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April 17, 2013

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Brian, there's been a lot of wailing and nashing of teeth over US Bank's removal of the trees, but I haven't seen anyone (including yourself) look at the relevant chapter of city code governing the removal.

Chapter 86.130(c) reads as follows:

(c) In addition to the above regulations, the following guidelines shall apply to the planting of trees in the Salem Downtown Historic District and the Central Business District:
(1) Trees shall not be planted in a location which would obscure significant architectural features.

The trees clearly obscured the significant architectural features of the unique US Bank building, and I think it's quite clear that US Bank had every right under city code to have the trees removed.

Rather than bitch about the city's decision, you should put your energies into changing this provision of the code so that it doesn't happen again. You may not like US Bank's desire to remove the trees, but I think it's clear that under the current code, the city really had no choice but to allow their removal.

M, you're behind the times. Other people, including me, have noted that the city ordinance talks about "planting" trees, not cutting them down.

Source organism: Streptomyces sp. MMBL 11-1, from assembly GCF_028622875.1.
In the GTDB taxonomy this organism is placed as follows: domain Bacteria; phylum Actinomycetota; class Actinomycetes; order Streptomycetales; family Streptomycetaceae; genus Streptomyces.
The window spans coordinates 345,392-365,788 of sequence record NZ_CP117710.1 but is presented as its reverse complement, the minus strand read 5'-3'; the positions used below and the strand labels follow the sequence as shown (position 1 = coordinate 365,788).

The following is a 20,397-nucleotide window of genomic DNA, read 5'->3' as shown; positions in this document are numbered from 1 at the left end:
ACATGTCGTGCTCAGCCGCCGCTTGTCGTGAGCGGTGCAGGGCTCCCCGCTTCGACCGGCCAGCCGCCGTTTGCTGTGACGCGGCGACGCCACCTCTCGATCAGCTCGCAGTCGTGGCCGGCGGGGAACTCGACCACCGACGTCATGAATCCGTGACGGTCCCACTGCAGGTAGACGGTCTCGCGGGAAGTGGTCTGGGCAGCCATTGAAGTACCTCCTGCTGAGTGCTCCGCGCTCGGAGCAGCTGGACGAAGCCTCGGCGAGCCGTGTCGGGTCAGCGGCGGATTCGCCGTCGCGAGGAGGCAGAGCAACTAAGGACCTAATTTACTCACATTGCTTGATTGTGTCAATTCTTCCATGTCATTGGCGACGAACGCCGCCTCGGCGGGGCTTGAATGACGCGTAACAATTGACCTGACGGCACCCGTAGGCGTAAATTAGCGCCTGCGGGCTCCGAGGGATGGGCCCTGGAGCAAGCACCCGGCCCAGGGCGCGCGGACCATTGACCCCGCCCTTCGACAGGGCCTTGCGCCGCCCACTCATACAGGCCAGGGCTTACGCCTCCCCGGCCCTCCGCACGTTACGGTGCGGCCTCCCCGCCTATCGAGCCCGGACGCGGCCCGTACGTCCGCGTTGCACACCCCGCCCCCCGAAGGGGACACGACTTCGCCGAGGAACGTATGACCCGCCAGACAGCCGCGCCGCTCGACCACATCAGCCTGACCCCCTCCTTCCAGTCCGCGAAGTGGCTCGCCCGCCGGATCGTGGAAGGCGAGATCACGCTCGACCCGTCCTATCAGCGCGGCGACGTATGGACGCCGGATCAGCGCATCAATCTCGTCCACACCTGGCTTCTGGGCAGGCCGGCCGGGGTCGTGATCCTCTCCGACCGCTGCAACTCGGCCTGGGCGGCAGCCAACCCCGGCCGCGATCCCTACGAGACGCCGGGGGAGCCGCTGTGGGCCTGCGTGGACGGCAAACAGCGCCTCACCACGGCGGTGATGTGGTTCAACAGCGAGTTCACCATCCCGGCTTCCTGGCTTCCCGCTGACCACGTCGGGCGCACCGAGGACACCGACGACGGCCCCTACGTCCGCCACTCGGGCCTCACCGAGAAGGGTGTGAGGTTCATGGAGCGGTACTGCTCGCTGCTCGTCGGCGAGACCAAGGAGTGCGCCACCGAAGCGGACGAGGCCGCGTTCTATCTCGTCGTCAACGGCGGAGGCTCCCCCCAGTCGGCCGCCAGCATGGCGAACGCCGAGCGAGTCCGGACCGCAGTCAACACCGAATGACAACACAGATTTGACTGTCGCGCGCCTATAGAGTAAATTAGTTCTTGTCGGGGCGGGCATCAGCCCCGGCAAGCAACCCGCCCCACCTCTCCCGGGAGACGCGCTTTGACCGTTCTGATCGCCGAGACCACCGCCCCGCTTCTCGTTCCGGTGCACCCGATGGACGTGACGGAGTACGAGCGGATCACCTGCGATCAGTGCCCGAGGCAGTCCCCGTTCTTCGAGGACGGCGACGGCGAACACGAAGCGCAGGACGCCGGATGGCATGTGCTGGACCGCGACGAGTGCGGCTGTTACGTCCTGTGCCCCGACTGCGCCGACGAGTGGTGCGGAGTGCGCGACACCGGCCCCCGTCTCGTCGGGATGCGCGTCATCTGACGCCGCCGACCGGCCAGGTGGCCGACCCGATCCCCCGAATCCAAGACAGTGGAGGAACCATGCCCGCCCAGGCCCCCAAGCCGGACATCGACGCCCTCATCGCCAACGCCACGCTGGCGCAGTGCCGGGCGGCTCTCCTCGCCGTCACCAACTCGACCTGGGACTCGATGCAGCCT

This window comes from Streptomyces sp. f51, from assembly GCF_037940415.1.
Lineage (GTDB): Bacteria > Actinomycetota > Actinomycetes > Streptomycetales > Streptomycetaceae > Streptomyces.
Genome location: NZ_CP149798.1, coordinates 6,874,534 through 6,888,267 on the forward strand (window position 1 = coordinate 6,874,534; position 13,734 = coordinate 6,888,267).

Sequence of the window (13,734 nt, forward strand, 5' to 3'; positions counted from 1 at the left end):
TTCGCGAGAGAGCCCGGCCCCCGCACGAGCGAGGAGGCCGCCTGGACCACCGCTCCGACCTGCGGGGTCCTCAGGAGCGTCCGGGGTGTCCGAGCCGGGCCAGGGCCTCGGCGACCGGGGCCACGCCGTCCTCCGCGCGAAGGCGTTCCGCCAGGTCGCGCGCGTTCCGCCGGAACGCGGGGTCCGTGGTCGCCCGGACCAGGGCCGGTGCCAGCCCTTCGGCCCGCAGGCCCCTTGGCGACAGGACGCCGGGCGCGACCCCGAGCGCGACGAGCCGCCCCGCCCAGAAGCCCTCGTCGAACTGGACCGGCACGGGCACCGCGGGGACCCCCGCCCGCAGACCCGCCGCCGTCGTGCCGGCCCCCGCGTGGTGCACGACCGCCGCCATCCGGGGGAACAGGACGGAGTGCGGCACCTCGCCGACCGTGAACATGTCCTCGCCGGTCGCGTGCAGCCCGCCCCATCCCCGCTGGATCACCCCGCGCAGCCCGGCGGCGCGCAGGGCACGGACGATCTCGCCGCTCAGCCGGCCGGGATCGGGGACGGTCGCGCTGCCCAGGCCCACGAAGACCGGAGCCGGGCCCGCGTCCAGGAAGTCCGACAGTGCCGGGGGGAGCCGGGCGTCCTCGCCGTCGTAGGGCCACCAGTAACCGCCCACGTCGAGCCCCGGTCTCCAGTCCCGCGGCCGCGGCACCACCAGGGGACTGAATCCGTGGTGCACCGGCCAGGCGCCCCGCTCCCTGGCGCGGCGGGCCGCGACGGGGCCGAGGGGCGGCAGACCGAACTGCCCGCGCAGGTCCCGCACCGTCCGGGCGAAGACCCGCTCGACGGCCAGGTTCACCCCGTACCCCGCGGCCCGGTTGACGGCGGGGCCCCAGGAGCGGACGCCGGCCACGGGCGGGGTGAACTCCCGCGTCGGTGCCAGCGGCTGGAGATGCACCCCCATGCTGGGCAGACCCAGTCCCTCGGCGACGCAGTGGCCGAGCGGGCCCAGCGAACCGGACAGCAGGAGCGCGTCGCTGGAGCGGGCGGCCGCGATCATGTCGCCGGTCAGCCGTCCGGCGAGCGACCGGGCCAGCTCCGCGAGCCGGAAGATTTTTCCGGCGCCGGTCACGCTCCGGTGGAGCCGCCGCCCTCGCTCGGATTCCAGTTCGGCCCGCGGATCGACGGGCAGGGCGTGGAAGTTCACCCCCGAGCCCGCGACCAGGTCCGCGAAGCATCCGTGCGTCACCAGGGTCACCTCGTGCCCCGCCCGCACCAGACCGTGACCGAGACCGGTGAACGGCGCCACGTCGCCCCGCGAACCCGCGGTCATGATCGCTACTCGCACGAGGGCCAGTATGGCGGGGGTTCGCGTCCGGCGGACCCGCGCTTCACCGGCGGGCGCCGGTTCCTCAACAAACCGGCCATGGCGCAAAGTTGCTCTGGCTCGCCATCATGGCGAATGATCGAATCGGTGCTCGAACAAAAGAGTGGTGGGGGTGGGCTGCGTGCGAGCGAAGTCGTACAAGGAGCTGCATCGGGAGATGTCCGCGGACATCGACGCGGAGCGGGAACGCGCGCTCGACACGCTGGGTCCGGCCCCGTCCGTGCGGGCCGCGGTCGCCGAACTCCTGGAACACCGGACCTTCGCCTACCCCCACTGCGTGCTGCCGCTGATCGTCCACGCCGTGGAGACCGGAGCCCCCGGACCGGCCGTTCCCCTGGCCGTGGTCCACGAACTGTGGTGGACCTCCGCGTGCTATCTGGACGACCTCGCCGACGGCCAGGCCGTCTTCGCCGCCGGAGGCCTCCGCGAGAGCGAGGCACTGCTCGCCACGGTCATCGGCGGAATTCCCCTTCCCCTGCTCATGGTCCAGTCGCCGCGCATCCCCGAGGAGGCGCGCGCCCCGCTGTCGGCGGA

These trees were legally planted. Three of them have died for the crime of growing, which is what trees do. The city's Urban Forester said the trees could be pruned to keep them from obscuring the building's architectural features. Or one/two could be cut down.

I've talked with another forester who has the same opinion. Thus there is no connection between expert testimony, the tree ordinance, and the City's unjustified approval of the tree-cutting.

Here's an excerpt from an email I sent to the city councilors, mayor, and city manager today. I tell it like it is:

-------------------

The record shows that Mr. Fernandez gave Ryan Allbritton another chance at a Shade Tree Advisory Committee meeting because Fernandez remembered that in 2010 he had promised the trees would be removed, and Allbritton figured he didn't need to go to the first committee meeting because the decision to remove the trees would be "pro forma" given that promise.

Hmmmm. It's hard to jibe that promise from the Public Works Director, two years before the current US Bank request was made, with the "due process" all citizens are supposedly entitled to. Why couldn't Mr. Fernandez have said, "Ryan, if you apply to have the trees removed, I'lll consider that request fairly"? But he didn't. Apparently a firm promise to remove the trees was made to the US Bank regional president by the City of Salem Public Works manager before an application was even made, or the public review process initiated.

Can you understand why so many people in Salem are cynical about getting involved in civic affairs? I can't tell you how many times I've heard, "There's no point; the City just does what the Chamber of Commerce wants it to do." (Allbritton, of course, is the president-elect of the Chamber of Commerce.)

And now it turns out that the City gave opponents of the tree-cutting no chance to appeal the decision. This injustice needs to remedied. FAST.

Why is the Chamber of Commerce driving the City of Salem?

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